Lockdown ledge training pays dividends in Hayle. Backside lipslide 270 out. Seq: Leo.


Chizel: Wasn’t there one time at a comp where you played guitar for Bam Margera?

This one sounds so far out there. I was in Estonia for Simple Session with all of the Latvian lads that I met through the competition circuit. One day, Madars Apse says, “one of my mates is coming over”, and it was fucking Bam Margera. He came in and he was super, super normal. I can’t even lie, I was obviously fan-boying like fuck. I wasn’t going to say anything or make it known, but to me, the situation was ridiculous. I was just thinking, “why is Bam Margera in our Airbnb?” There were acoustic guitars about and I can play some CKY songs…I don’t know if he noticed or not, but I played a couple whilst he was there (laughs).

What was it about the European contest circuit that you were attracted to back then?

It sounds a bit random saying it, because I did skate a lot of competitions, but I don’t actually enjoy skating in competitions. I’m not very competitive, I was never there to win, I was just there for the people and the atmosphere. I did always like to be around people who were pushing themselves, and being able to watch the level of skating at these competitions when you’re from the middle of nowhere is really cool. It helped me try things, and learn a lot of new tricks. When I was skating at home, I’d be around good skaters, but when I went to the competitions, because there’d be such a diverse group of skaters, I’d see all sorts of different skating taking place, and that influenced my own skating a lot. The jam sessions were always really fun, but as far as when they announce, “Aaron Jago, it’s your run…” fuck that, I genuinely hate it (laughs).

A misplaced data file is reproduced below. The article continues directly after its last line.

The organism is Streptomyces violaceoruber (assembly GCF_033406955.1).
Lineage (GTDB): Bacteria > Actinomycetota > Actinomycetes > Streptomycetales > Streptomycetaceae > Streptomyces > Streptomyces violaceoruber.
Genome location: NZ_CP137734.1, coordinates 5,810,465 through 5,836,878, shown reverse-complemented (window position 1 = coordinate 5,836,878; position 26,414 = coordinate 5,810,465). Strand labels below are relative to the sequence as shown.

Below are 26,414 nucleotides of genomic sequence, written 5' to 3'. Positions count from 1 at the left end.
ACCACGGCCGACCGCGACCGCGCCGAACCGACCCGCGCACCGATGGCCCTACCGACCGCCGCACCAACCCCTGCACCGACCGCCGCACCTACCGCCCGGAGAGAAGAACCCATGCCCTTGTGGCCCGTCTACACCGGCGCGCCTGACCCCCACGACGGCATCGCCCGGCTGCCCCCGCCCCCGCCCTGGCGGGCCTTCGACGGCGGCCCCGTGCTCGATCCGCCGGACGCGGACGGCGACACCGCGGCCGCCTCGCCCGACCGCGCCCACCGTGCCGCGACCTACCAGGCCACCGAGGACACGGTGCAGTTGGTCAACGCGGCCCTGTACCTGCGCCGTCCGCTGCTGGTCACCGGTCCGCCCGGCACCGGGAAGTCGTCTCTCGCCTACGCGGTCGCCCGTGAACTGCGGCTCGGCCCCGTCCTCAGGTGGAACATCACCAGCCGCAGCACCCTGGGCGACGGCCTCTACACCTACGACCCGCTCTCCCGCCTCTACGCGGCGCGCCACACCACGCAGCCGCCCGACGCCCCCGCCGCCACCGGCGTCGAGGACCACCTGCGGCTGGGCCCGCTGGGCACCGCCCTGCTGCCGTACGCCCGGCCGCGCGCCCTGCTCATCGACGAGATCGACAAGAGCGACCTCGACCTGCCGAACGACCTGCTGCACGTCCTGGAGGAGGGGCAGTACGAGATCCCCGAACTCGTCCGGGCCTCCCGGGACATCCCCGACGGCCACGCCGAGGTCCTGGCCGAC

Weren’t you involved in the early stages of Skateboard GB and their road to the Tokyo Olympics? I remember you saying you were sent to a Street League event in Brazil.